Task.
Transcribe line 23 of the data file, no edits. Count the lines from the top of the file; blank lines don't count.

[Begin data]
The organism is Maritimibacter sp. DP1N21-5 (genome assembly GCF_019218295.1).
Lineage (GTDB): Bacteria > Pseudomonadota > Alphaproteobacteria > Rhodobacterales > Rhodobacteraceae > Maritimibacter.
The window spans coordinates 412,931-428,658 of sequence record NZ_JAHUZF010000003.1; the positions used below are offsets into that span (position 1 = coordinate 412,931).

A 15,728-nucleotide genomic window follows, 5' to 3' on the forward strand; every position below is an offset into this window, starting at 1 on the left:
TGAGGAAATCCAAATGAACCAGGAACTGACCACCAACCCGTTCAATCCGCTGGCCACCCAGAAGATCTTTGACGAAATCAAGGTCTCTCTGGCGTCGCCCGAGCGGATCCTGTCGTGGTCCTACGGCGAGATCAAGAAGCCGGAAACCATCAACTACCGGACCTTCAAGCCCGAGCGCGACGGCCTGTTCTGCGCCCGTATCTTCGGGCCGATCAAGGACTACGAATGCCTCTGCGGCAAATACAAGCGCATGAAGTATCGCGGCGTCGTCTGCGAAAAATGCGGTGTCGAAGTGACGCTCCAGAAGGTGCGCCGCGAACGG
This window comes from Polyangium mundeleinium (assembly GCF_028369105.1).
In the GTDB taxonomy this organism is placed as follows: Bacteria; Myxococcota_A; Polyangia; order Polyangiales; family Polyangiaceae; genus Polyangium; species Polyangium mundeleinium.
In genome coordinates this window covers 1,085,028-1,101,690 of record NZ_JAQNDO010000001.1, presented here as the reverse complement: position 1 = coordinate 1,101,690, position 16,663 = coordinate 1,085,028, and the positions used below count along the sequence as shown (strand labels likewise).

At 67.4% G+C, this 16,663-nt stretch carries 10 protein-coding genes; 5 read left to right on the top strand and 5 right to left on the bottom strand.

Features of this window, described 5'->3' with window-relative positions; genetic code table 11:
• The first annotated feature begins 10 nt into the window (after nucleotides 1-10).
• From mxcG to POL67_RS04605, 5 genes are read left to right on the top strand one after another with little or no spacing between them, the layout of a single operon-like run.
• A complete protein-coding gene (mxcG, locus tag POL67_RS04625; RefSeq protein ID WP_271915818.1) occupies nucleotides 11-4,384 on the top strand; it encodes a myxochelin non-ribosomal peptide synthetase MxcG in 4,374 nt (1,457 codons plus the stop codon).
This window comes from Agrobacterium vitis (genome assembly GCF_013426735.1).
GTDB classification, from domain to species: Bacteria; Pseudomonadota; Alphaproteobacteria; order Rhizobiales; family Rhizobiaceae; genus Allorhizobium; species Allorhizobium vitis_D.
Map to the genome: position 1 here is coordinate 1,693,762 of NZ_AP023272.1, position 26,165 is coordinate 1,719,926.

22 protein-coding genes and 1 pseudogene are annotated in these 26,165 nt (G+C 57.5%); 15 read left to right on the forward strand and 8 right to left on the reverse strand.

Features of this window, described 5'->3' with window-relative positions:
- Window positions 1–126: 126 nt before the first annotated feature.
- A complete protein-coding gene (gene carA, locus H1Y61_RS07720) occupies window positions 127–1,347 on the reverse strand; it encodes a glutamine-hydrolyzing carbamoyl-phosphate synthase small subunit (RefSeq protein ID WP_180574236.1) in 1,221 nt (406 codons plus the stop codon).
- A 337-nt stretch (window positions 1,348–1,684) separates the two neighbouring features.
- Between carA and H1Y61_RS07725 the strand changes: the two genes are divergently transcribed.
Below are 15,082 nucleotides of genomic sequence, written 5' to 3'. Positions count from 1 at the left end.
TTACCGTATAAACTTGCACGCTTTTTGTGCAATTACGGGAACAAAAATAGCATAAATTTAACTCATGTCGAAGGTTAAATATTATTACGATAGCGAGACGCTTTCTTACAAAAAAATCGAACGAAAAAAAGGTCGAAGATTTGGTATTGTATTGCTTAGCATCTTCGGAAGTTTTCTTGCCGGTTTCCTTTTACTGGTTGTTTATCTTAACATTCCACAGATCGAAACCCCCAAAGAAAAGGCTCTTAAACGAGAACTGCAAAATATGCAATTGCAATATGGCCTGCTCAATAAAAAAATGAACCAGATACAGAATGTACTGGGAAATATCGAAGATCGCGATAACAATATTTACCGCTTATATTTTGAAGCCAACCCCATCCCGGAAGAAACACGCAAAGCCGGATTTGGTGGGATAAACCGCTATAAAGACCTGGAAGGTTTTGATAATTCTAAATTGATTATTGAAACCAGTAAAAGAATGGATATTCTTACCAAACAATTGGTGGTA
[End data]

Below are 15,082 nucleotides of genomic sequence, written 5' to 3'. Positions count from 1 at the left end.